Deputy executive director of the Hong Kong Public Opinion Research Institute (PORI) Chung Kim-Wah has said that police raided the PORI office in Wong Chuk Hang on Wednesday. The search was conducted in the presence of PORI executive director Robert Chung – neither of the men were arrested.

Chung Kim-Wah told HKFP that officers called him on Wednesday to request that he visit a police station on Thursday morning to assist an unspecified investigation. He said he was told the visit was not for an arrest.

PORI deputy executive director Chung Kim-Wah. Photo: Stand News.

At least 52 Hong Kong democrats were arrested on Wednesday morning for alleged violations of the national security law, allegedly over their organisation and participation in the primaries for the now-postponed 2020 Legislative Council Election last year. PORI designed and set up the website and apps used to carry out the poll for the election.

“Several days after the election, we destroyed all the [personal] information; we have physically crushed all the hard disks with information inside. Nobody who participated in the primary should be afraid of any information leak,” Chung said.

Former pro-democracy lawmakers and activists arrested Wednesday morning over security charges. L to R: Wu Chi-wai, Lester Shum, Gwyneth Ho, Alvin Yeung, James To, Kwok Ka-ki, Lam Cheuk-ting, Eddie Chu, Ventus Lau, Bennie Tai, Raymong Chan, Leung Kwok-hung.

The arrests were reportedly made based on alleged “subversion” for organising a primary election within the pro-democracy camp. “I don’t think the primary election is going to in any way endanger the country,” Chung said. “Any parties could make use of a legitimate platform to resolve their conflict.”

“Even when some people said if they were elected, they were going to vote out the budget, I think not all people participating in that primary agreed with this point; some people refused to side with that,” Chung said. “That was not the objective of the movement.”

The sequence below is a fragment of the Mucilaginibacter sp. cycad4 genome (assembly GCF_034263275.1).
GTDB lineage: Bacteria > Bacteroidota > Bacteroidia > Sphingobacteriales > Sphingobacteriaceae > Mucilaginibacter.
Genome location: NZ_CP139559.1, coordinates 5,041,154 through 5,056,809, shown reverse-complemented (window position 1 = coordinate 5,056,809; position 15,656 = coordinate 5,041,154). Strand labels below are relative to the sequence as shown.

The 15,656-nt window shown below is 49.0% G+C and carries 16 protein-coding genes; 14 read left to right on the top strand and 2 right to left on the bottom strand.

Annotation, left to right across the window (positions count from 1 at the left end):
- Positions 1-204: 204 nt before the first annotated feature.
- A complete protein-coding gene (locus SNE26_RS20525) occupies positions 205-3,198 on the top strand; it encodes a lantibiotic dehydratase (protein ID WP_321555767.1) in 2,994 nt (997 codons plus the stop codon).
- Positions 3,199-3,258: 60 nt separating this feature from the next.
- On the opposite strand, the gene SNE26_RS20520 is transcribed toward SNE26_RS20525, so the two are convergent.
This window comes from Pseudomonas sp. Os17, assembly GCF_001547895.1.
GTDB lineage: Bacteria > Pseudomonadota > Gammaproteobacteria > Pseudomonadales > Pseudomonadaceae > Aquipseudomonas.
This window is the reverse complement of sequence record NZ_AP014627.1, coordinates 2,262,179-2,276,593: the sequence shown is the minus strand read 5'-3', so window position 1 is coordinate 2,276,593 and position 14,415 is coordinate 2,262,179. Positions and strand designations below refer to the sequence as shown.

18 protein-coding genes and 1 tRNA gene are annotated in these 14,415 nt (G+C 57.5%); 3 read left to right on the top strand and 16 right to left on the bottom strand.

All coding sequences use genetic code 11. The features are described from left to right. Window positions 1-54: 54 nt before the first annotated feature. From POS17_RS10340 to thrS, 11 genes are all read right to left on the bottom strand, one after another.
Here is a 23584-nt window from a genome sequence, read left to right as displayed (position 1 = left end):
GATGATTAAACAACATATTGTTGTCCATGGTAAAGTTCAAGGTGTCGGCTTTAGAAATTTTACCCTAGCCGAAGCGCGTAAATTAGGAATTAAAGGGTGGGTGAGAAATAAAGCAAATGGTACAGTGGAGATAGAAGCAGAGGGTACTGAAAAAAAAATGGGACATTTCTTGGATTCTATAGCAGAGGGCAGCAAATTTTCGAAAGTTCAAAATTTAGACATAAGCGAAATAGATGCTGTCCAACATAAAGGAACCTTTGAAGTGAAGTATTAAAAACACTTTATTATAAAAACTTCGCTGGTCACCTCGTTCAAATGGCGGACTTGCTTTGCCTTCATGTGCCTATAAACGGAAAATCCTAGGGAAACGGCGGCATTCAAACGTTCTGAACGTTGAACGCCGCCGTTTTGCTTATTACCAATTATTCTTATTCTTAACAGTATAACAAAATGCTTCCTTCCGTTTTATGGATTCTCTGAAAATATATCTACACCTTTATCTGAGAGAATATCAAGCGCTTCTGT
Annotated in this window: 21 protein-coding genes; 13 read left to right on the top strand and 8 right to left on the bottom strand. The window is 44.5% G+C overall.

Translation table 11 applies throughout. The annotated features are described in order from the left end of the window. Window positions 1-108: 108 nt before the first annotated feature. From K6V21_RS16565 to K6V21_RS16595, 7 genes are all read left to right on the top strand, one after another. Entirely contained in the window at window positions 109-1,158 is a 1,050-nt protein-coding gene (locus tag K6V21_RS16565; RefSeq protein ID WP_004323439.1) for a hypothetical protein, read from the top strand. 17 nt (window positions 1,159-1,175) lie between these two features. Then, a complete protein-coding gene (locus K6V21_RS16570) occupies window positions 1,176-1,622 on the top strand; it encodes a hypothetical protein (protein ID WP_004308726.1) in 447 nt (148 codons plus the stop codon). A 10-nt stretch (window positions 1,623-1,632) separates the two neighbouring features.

Under Article 22 of the national security law, it is an offence to seriously interfere with, disrupt, or undermine the performance of duties and functions of the government. 

File Photo: Studio Incendo.

The PORI office was raided by police last July 10, the day before the primary election. Chung said there was no personal information stored on the office devices, apart from barcodes for premises used as polling stations.

Asked if property owners should worry about being implicated in the case, Chung said: “If the government wants to scare people away, anything is possible under the current situation. Nobody is safe.”

Activist Ventus Lau was arrested from his home as police round up over 50 pro-democracy politicians over their organisation and participation in the primaries for the postponed 2020 Legislative Council Election last year. Photo: Emilia Wong via Instagram.

“I am angry about that,” Chung said in response to Wednesday’s mass arrests. “I don’t think this is going to solve any problem the government and the society is facing, because it will stir up further damage to the reputation and credibility of the government. It is not going to gain back the trust of the people for a long, long time. That’s the problem.”

In June 2020, Beijing inserted national security legislation directly into Hong Kong’s mini-constitution – bypassing the local legislature – following a year of pro-democracy protests and unrest. It criminalised subversion, secession, collusion with foreign forces and terrorist acts, which were broadly defined to include disruption to public transport and other infrastructure. The move gave police sweeping new powers, alarming democrats, civil society groups and trade partners, as such laws have been used broadly to silence and punish dissidents in China. However, the authorities say it has restored stability and peace to the city.

Correction 14.20: A previous version of this article stated that PORI chief Robert Chung had been arrested. A staffer has confirmed with HKFP that he was not arrested during a police visit on Wednesday.

Selina Cheng

Selina Cheng is a Hong Kong journalist who previously worked with HK01, Quartz and AFP Beijing. She also covered the Umbrella Movement for AP and reported for a newspaper in France. Selina has studied investigative reporting at the Columbia Journalism School.